In spite of the 2003 reforms, the Child Support Agency (CSA) continues to fail to meet its objectives, with nearly 4 billion pounds of unpaid child maintenance estimated to be outstanding.
In July 2008 the Child Maintenance and Enforcement Commission (CMEC) was established to take on the work of the CSA and removed the obligation for new claimants who are on benefits to use the CSA. In October 2008, the obligation for existing CSA clients claiming benefits to continue to use the agency was also removed. All parents can now choose the child maintenance arrangements that best suit their individual circumstances. This could be a private arrangement or a statutory maintenance arrangement. A new child maintenance option service (www.cmoptions.org) has been established to provide information and support to help parents reach a decision.
The benefit disregard level was also increased in 2008 and parents that are claiming benefits and who have primary responsibility for the day to day care of a child can now keep up to £20 per week of any child maintenance they receive, before their benefits are affected. The government’s stated intention was that from April 2010, child maintenance will be fully disregarded when calculating out-of-work-benefits.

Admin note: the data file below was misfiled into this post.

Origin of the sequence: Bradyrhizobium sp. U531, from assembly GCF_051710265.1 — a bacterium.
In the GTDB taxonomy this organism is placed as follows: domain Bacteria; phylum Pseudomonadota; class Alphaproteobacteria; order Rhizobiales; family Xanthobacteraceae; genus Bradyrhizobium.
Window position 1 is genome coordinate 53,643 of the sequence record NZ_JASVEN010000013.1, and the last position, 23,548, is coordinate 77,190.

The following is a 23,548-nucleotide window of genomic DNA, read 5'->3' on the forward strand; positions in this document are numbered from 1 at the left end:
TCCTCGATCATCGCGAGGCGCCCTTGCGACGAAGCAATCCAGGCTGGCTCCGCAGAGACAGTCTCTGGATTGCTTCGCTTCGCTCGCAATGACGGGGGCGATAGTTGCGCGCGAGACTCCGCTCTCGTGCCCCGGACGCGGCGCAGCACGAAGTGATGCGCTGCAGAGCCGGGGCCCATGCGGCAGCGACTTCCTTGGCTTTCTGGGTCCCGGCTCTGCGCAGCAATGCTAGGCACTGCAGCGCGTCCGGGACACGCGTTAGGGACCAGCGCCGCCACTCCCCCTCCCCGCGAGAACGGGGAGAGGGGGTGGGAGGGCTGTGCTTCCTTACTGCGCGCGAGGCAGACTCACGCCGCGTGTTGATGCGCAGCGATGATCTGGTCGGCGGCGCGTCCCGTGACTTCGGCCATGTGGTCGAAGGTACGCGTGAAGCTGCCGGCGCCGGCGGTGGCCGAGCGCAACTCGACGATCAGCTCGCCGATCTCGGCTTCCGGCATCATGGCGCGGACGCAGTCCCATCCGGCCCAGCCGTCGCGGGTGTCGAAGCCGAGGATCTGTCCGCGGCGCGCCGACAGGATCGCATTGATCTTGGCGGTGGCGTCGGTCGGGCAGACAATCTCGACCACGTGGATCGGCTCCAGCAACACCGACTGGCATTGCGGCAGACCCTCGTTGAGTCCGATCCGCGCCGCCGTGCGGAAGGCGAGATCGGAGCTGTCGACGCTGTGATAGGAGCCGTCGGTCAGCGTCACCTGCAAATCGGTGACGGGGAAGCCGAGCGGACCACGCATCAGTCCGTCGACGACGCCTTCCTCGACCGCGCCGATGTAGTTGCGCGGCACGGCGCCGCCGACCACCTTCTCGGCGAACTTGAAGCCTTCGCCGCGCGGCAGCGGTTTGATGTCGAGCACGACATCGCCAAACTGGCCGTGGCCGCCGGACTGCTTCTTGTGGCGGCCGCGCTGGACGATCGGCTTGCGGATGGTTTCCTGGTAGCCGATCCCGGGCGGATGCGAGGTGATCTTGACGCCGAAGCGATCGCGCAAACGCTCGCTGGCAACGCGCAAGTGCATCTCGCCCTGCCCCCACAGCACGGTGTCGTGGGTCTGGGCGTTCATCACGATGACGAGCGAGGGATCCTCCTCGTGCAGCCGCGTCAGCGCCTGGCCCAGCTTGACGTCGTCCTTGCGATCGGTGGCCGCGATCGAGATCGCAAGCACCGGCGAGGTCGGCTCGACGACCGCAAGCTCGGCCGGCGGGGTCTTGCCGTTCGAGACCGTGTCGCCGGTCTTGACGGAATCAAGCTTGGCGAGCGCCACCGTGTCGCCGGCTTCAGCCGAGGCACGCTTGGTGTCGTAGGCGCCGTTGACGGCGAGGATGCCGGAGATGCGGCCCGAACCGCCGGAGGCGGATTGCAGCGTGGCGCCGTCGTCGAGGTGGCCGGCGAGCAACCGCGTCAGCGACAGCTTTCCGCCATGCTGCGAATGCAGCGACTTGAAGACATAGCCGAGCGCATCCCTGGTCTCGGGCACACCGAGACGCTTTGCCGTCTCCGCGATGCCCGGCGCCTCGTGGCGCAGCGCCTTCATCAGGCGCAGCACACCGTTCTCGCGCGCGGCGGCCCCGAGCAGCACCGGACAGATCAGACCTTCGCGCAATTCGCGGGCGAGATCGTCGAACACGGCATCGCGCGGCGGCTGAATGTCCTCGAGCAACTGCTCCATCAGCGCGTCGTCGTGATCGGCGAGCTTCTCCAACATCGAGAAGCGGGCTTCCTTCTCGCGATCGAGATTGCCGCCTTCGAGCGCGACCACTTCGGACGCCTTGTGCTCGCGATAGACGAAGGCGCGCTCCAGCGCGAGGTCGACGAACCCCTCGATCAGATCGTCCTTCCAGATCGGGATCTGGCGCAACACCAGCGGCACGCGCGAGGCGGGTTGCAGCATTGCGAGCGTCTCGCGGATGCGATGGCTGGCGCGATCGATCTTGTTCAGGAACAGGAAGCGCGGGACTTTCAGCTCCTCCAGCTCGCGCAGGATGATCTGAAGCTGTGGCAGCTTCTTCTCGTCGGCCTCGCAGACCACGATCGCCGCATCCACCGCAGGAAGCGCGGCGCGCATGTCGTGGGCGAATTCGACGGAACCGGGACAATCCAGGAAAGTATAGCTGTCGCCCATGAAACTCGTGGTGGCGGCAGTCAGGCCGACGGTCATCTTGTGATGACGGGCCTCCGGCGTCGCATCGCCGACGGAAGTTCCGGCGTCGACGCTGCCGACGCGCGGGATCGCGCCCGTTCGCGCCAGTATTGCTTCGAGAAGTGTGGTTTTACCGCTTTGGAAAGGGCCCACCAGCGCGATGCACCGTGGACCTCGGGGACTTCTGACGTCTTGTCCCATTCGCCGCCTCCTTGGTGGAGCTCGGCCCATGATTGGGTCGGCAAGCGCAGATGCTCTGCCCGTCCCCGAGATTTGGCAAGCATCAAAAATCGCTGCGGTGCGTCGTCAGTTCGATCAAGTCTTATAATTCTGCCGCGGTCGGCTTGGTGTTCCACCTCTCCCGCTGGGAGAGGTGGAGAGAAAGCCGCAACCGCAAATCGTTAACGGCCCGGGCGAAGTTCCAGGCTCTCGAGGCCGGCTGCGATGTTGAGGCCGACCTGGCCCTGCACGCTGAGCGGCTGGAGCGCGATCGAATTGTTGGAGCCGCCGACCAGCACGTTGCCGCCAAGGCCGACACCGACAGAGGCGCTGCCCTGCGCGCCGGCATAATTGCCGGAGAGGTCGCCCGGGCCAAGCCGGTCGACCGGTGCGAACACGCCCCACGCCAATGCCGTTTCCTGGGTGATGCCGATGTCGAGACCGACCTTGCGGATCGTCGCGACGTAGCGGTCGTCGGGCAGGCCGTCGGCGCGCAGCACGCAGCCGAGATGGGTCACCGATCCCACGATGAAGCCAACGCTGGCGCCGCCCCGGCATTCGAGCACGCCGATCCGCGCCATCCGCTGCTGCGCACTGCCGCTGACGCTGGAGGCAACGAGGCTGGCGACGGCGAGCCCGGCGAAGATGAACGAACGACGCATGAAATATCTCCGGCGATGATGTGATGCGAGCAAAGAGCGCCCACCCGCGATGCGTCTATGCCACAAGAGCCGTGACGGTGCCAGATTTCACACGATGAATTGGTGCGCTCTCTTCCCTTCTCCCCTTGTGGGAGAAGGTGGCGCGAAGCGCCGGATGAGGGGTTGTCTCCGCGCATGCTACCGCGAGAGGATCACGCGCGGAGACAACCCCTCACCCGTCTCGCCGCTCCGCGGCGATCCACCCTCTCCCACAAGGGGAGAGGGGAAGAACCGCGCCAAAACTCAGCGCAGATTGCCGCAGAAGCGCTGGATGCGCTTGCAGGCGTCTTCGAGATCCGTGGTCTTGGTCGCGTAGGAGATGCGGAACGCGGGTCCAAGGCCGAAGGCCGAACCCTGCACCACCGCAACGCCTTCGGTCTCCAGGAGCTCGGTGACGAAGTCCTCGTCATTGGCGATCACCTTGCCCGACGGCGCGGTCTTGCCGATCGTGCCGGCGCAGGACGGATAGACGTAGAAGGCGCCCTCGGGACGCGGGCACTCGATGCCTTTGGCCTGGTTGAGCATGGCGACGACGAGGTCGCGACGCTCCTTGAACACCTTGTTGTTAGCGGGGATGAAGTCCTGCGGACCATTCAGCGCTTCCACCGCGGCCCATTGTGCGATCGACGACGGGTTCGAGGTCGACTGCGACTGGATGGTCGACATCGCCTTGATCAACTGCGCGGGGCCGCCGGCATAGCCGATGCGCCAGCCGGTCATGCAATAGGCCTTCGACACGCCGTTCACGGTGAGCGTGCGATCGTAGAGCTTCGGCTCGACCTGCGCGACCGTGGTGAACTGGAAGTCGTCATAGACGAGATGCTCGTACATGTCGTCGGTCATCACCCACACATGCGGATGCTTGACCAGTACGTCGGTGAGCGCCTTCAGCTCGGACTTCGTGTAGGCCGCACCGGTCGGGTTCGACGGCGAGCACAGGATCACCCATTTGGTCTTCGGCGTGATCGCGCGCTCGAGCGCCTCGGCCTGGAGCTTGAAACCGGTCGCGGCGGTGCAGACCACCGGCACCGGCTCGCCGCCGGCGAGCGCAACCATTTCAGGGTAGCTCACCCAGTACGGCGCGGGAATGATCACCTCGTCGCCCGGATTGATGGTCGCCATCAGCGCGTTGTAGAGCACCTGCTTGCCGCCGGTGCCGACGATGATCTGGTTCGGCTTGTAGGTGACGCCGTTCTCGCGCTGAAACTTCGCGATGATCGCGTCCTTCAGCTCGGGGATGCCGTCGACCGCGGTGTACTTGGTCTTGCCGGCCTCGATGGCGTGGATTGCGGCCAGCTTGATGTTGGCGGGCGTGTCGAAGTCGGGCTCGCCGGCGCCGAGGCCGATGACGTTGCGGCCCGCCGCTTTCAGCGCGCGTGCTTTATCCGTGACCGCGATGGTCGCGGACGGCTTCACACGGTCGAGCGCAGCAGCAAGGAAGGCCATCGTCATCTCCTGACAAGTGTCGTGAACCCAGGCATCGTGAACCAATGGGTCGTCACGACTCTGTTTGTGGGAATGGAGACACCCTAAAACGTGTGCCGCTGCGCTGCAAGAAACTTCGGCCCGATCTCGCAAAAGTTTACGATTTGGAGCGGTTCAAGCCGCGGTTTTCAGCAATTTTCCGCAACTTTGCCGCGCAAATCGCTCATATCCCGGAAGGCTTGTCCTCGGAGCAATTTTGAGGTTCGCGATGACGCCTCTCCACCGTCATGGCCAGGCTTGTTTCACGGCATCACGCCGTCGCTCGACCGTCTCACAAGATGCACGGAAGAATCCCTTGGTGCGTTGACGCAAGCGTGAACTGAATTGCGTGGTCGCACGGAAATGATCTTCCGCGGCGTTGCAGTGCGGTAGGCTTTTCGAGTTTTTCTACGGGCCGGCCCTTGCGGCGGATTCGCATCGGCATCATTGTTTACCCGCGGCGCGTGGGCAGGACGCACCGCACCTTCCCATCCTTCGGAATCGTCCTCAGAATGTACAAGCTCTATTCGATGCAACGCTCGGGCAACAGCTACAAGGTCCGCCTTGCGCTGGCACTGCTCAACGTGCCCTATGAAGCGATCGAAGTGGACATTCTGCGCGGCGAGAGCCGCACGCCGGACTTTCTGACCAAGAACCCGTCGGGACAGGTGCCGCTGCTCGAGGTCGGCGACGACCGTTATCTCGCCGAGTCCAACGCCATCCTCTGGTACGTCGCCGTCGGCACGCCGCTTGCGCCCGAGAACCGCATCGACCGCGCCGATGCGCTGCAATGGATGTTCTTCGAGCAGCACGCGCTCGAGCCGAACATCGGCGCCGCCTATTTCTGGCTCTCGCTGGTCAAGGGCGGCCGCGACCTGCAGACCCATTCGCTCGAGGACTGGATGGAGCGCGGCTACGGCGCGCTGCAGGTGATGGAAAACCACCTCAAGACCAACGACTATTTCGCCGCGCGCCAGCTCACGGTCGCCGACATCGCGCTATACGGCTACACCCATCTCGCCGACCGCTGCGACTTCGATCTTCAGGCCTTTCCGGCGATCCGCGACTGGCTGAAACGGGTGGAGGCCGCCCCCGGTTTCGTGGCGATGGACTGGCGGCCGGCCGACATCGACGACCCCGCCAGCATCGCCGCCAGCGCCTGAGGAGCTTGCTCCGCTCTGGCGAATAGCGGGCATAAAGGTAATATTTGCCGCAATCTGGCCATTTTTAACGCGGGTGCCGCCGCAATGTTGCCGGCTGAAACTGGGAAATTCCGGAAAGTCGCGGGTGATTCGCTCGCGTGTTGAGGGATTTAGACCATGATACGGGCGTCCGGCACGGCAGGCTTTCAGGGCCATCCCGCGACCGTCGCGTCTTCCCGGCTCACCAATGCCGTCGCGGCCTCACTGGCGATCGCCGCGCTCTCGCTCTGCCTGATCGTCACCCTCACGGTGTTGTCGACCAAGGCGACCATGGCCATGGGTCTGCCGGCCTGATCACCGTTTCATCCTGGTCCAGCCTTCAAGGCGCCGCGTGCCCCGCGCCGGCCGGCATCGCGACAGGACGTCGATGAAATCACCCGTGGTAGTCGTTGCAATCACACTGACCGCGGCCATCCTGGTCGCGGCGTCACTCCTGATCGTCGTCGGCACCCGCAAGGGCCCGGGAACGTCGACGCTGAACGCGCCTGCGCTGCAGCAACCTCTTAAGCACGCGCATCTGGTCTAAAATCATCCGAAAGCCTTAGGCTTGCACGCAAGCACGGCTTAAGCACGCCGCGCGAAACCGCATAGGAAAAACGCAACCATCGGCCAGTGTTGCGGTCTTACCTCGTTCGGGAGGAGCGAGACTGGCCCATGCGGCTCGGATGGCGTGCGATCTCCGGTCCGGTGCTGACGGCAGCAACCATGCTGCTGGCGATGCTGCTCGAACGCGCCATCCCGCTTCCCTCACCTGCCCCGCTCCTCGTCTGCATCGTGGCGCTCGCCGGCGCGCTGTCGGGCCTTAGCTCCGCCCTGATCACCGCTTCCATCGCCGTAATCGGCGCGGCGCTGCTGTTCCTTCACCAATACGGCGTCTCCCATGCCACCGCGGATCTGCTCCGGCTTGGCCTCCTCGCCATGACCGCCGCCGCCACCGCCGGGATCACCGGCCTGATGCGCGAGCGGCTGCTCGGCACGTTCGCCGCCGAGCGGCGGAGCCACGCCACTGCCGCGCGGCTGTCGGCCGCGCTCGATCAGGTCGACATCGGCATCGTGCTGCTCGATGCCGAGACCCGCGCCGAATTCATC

In November 2008, the CMEC took over responsibility for the work of the CSA. During 2009/10 new enforcement powers were introduced under the CMOPA to ensure that parents meet their child maintenance responsibilities. It is intended that in 2011, a new “gross income” scheme will be established. This is intended to reduce the time taken to calculate child maintenance by basing the amount a parent pays on gross income taken from the latest available tax information held by HM Revenue & Customs. At this stage, parents still using the statutory system will be encouraged to either make their own arrangements or to move to the gross income scheme. It is hoped that by 2013/14 a single system of child maintenance will be in operation.